by Janel Ruby, LBSW
Does it feel like overnight the world as you know it has changed? If it does, you aren’t alone. Trying to balance the recommended guidelines for social distancing while grieving can be daunting.
Does your daily life look different right now? Yes. Will this go on indefinitely? No.
Taking good care of yourself becomes even more important during times of stress and grief. Self-care includes tending to your own physical, emotional and social well-being. The basics of self-care haven’t changed even with current events, but it can feel overwhelming to concentrate on yourself when you are grieving and facing uncontrollable circumstances.
It’s possible to find ways to practice good self-care even in times of turmoil. Take one step at a time and know that a few small changes can make a lasting impact on your overall health and help you on your path to healing.
So, what can we do to help ourselves right now?
1. Get Plenty of Rest
People can feel more tired than normal following the death of a loved one. Grieving is a lot of work and you may require more rest at this time. The benefits of 7-9 hours of sleep at night include reducing stress and inflammation, feeling more alert and improving memory. Getting a good night’s rest can also help increase helpful chemicals in your body, like serotonin, that can help prevent depression.
Napping during the day is an effective, refreshing alternative to caffeine that is both good for your overall health and can increase your productivity. Sleep helps the body by repairing damage caused by stress, ultraviolet rays and other harmful exposure.
2. Take Care of Your Physical Health
Be active by participating in your favorite physical activity. There are many options you can do at home. Some include online guided activities, such as yoga, dance and other workouts with limited equipment. Enjoy the outdoors through going for a walk, yardwork and more. Did you know that a regular brisk walk can help you maintain a healthy weight, strengthen your bones and muscles and improve your mood? The faster, farther and more frequently you walk, the greater the benefits.
3. Take Care of Your Nutritional Health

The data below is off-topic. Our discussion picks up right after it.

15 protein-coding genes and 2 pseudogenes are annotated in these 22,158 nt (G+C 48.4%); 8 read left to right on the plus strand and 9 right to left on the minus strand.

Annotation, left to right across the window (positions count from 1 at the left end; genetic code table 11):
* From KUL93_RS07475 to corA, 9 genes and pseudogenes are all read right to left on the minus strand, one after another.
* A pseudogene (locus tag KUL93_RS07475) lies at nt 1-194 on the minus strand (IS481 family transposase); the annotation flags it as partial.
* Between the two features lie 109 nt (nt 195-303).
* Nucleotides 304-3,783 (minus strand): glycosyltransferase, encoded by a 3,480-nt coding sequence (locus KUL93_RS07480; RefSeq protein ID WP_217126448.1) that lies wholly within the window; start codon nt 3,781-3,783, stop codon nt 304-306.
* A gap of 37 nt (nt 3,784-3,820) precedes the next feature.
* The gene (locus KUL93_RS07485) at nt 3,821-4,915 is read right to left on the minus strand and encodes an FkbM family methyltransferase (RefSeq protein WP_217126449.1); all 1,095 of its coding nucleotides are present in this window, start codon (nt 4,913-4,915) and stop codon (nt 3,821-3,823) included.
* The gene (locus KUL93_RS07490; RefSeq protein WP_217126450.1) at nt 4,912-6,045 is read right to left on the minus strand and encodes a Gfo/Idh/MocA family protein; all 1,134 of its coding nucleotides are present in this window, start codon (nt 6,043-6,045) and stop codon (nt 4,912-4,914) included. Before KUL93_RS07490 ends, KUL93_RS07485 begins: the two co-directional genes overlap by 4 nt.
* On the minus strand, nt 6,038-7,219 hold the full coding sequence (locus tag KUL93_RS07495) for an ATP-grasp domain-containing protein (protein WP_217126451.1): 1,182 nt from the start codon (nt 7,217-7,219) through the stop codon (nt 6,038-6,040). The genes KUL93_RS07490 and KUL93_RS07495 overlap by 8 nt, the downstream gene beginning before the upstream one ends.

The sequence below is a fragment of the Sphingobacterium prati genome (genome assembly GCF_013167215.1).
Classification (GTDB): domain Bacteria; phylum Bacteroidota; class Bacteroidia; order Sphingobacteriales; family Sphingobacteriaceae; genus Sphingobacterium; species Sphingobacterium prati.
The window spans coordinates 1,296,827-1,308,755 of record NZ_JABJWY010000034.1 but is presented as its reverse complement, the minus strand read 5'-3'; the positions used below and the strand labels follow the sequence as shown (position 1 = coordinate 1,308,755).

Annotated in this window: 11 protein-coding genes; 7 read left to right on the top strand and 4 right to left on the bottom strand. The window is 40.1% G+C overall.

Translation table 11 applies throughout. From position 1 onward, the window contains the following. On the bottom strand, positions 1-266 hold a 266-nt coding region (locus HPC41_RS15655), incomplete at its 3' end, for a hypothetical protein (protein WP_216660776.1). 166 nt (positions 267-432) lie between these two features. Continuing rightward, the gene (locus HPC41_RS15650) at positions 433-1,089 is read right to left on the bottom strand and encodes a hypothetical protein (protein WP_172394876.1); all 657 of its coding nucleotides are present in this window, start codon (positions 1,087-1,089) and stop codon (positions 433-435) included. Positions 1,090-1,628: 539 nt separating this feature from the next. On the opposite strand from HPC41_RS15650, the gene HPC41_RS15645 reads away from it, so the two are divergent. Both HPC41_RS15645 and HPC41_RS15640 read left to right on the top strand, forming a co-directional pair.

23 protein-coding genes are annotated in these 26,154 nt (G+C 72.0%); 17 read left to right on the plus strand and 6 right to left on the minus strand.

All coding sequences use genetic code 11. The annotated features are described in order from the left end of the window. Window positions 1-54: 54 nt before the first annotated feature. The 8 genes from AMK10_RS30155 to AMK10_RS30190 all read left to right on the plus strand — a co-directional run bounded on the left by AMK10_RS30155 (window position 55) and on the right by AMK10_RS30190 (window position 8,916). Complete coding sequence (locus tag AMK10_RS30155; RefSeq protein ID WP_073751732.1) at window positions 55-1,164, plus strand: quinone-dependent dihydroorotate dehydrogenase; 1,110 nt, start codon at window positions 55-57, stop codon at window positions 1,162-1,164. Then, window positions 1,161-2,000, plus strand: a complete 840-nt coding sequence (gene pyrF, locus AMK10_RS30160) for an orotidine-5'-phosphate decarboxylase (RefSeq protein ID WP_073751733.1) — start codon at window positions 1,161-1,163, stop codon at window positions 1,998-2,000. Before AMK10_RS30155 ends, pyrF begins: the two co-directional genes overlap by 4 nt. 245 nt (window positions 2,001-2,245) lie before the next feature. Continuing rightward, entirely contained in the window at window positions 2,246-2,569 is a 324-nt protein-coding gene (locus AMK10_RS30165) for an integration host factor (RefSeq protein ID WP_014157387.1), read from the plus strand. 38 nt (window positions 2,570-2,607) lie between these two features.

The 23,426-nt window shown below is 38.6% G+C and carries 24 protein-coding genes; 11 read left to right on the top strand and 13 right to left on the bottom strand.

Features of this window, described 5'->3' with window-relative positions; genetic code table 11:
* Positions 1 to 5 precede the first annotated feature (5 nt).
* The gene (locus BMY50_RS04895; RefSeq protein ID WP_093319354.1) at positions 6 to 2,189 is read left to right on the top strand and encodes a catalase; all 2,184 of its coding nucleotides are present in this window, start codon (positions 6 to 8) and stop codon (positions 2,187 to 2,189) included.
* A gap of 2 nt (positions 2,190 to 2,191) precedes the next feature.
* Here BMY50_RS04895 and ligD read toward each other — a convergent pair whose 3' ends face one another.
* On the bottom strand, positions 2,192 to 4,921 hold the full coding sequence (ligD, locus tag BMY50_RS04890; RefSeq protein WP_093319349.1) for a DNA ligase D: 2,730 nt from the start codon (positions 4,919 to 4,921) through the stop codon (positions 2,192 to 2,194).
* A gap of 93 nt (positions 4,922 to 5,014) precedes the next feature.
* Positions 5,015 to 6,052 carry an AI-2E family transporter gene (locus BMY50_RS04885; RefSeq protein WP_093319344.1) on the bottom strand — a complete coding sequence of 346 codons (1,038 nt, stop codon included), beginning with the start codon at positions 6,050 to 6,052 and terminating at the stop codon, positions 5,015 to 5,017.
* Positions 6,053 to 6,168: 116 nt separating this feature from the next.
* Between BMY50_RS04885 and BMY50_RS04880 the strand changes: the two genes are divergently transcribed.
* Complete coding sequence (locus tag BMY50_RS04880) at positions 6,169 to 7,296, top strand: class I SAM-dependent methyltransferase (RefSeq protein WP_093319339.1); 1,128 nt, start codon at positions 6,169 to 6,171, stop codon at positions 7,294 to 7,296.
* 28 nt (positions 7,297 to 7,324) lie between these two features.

Many grieving individuals will experience an increase or decrease in their appetite, which will often resolve on its own after a period. There are five key messages in healthy food choices:
- Make at least half your grains whole
- Vary your veggies
- Focus on fruit
- Get your calcium-rich foods
- Eat lean proteins
Try to cook regular meals that can be divided into smaller quantities and stored in the freezer for later.
4. Take Care of Your Emotional Health
We honor our grief feelings when we give attention to them. You have the right to experience your own unique grief; your grief is your grief. Claim it as your own and be honest with your emotions by allowing yourself to express how you are feeling—sadness, anger, guilt, relief.
Becoming familiar with the terrain of these emotions and establishing self-care guidelines can and will help you authentically mourn and heal in small ways over time. Some techniques that can help with this include journaling, meditation, daily affirmations, creating a list of things you are grateful for and exploring creativity.
Creative expression can help us to see the world in a new way. Expressing ourselves creatively can include writing, painting, sewing, woodworking, knitting, crafts, photography … the list is endless. Getting lost in the flow of creativity can lead to a greater appreciation of the beauty of life that surrounds us.
5. Connect with Others
It’s important to look at all the supports in our lives and to be open to support systems we may not have previously considered. There are still ways to connect even with the current social distancing guidelines. There may be times when we can’t physically be together, but we can still connect in other ways, including phone calls, texts and letter writing. There are many ways to take care of your social well-being through technology, such as FaceTime, Zoom, Skype, among others.
Set a schedule to “check-in” with your loved ones on a weekly basis. Take advantage of this unique time to nurture the relationships in your life. You may be surprised on how this time away from others can create a space for more gratitude and reflection in your life.
Keep in mind what Arthur Ashe once said, “Start where you are. Use what you have. Do what you can.”
If you are having difficulty coping with your grief, we can help. Hospice of the Red River Valley grief specialists are ready to help you through this painful time. You don’t have to grieve alone. Call (800) 237-4629 and ask to speak to someone in the grief support department.
Janel Ruby is a grief specialist with Hospice of the Red River Valley.
About Hospice of the Red River Valley
In 1981, Hospice of the Red River Valley was founded on the belief that everyone deserves access to high-quality end-of-life care. We fulfill our nonprofit mission by providing medical, emotional, personal and spiritual care, as well as grief support to our patients, their families and caregivers during a tender time in life. Our staff helps those we serve experience more meaningful moments through exceptional hospice care, 24 hours a day, 365 days a year, wherever a patient calls home. The organization serves more than 40,000 square miles in North Dakota and Minnesota, including in and around Bismarck, Detroit Lakes, Devils Lake, Fargo, Fergus Falls, Grand Forks, Lisbon, Thief River Falls, Valley City and many more communities. Hospice of the Red River Valley offers round-the-clock availability via phone, prompt response times and same-day admissions, including evenings, weekends and holidays. Contact us anytime at 800-237-4629 or hrrv.org.